Did you know that what happens hundreds and even thousands of kilometres away from us can affect the quality of our tap water? Effluents from agricultural run-off, plantations or factories, logging upstream, rubbish and untreated sullage all pollute our rivers and affect our water quality, fish and other aquatic life. In recent times, prolonged water cuts due to river pollution affected millions of consumers in the Klang Valley.
This is where sustainable land-use planning comes in. It is the process of organising, managing, and regulating the use of land and their resources to meet the socio-economic development of the country whilst safeguarding the environment. Land-use planning is used to meet people’s needs in the most efficient and sustainable way while taking into account the land’s natural capacities.
Land-use planning is essential in physical environmental management and biodiversity conservation. Impacts due to poor land use are regularly highlighted in the media: river pollution due to effluents from polluting activities upstream of water intake points, conflicts of land use such as the citing of housing projects adjacent to landfills - the list goes on. Land is finite and as more competing uses for land and its resources arise, conflict often follows.
Land-use planning and management mechanisms that design and incorporates the needs of various sectors are therefore vital to help reduce land-use conflicts, conserve critical ecosystems, protect and manage environmentally sensitive habitats, restore degraded conservation areas, and ultimately, ensure a healthy and safe life for Malaysians.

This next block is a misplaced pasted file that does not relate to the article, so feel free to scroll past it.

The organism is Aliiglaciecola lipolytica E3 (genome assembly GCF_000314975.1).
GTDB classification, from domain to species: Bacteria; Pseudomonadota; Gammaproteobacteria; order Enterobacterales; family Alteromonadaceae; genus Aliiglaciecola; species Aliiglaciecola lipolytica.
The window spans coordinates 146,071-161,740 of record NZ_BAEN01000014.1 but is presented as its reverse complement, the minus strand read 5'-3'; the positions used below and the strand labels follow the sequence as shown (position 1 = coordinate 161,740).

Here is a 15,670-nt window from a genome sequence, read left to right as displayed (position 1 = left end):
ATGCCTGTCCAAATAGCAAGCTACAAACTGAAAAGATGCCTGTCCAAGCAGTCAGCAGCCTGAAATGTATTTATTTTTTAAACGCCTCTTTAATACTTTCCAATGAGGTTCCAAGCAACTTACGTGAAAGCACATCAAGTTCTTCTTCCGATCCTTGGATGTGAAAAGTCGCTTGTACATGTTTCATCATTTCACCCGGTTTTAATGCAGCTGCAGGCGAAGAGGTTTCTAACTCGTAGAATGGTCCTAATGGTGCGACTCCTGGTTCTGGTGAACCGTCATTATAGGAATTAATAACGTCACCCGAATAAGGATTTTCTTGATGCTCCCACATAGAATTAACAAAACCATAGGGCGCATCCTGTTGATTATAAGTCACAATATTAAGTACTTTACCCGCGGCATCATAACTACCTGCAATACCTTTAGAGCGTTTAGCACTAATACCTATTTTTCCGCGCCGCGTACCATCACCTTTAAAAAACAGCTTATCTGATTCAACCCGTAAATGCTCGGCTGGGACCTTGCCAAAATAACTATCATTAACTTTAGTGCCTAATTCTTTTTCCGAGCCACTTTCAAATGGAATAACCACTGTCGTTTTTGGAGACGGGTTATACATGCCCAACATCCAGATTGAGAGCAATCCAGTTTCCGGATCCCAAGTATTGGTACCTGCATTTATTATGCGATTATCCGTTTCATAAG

WWF-Malaysia uses land-use planning to support other areas of work, particularly in lobbying for the creation and management of protected areas, highland conservation and management, protection of endangered species habitats, forest conservation and management, and freshwater and marine ecosystem conservation.
We aim to promote sustainable land-use policies, planning and management in the overall land governance system of Peninsular Malaysia, and protection and management of environmentally sensitive areas across the peninsula.
WWF-Malaysia hopes to achieve these goals by employing a number of strategies, which include:
Engaging with relevant authorities at the state and local level to promote sustainable land-use planning and advocating for the protection of Environmentally Sensitive Areas as identified in the National Physical Plan and other landuse plans
Reviewing land-use planning documents such as the State Structure Plans and District Local Plans and providing recommendations for sustainable land-use development
Reviewing Environmental Impact Assessments and providing constructive comments and recommendations for strong mitigating measures to safeguard sensitive ecosystems and habitat.
Participating in meetings, dialogues and technical committees to promote sustainable landuse planning and implementation as well as promoting nature based solutions